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New research suggests that blood tests could possibly be used to predict suicide risk.
A new study that analyzes blood biomarkers, suggests that blood tests might be an accurate predictor of possible mood disorders. If true, taking a simple blood test could help to save countless of lives say researchers.
The study, conducted at the Indiana University School of Medicine, involves building on research already collected about blood markers. In the new study however, researchers took a closer look at markers that could signal a possible suicide risk. The data was then compared to blood markers from people who have attempted or successfully committed suicide.
According to researchers, over one million people die from suicide worldwide each year. If blood tests could help to identify people prone to the risk of suicide, but unlikely to speak about their thoughts, lives could be saved.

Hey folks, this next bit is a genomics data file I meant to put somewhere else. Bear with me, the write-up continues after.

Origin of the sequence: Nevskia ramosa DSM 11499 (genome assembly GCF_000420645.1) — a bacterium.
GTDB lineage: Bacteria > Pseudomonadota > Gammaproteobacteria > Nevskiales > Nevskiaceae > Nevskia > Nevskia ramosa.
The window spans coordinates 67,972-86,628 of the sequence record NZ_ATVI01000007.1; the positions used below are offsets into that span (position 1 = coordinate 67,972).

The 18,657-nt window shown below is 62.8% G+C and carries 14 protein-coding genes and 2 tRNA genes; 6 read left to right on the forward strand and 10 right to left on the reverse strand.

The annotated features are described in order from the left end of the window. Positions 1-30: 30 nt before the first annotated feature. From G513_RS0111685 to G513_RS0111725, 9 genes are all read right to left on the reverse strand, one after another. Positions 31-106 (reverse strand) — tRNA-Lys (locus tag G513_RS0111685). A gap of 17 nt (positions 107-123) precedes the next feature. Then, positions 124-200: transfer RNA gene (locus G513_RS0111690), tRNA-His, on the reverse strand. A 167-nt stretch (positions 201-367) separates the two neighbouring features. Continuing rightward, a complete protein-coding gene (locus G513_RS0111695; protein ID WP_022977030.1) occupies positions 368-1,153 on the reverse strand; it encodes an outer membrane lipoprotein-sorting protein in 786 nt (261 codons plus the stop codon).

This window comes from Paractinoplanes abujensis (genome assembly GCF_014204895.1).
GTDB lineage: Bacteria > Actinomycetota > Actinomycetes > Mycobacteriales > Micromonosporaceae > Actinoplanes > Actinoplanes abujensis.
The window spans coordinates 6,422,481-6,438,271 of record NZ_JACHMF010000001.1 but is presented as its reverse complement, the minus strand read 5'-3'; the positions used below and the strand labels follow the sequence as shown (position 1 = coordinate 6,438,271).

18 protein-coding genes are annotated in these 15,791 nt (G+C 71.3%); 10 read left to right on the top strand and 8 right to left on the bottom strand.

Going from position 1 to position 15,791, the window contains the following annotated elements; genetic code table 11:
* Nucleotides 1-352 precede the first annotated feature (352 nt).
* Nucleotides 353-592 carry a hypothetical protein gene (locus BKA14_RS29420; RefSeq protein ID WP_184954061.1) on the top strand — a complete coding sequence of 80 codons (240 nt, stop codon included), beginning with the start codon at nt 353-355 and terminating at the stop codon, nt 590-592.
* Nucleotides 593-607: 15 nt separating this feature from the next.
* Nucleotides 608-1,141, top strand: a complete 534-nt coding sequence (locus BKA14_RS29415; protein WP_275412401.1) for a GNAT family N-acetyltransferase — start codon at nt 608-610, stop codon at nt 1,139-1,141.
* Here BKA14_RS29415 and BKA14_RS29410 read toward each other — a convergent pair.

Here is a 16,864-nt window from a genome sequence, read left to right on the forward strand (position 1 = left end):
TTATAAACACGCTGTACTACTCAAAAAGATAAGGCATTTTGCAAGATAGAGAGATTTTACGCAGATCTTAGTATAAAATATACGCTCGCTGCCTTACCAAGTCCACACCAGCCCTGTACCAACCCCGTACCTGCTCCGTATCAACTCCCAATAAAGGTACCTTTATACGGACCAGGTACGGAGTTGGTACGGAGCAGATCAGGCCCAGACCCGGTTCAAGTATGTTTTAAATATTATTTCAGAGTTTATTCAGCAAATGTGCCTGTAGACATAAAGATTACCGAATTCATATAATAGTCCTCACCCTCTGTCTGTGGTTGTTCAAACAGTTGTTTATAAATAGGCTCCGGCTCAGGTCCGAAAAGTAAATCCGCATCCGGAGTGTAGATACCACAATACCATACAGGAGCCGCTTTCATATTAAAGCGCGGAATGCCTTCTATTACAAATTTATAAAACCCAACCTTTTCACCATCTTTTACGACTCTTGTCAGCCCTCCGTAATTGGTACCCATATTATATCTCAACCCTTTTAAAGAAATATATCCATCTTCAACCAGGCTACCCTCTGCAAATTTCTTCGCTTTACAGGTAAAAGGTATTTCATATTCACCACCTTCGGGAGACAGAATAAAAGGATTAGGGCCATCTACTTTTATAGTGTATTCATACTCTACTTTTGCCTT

"Psychiatry is really in desperate need of biological markers," Edward Short, Phd, professor of medical history and medicine at the University of Toronto, said according to EveryDayHealth.com.
In the first part of research, the blood markers of nine male subjects were tested against the researchers' predicted markers for suicide risk. In each of the men, researchers discovered those markers were at elevated levels. A second group was then tested, involving 42 men who were bipolar and 46 men with psychosis. The target blood markers in these men were also at elevated levels the study, published in Molecular Psychiatry, revealed.
Further research will still have to be conducted on those who do not have suicidal tendencies, Short noted. Research on a wider population and on those who have other mood disorders would also have to be conducted. Results of the study come just after the deaths of at least two known stars have been linked to suicide. Former Disney actor Lee Thompson Young, 29, was found dead of apparent suicide earlier this week. Last week, former "Bachelor" contestant Gia Allemand also allegedly committed suicide.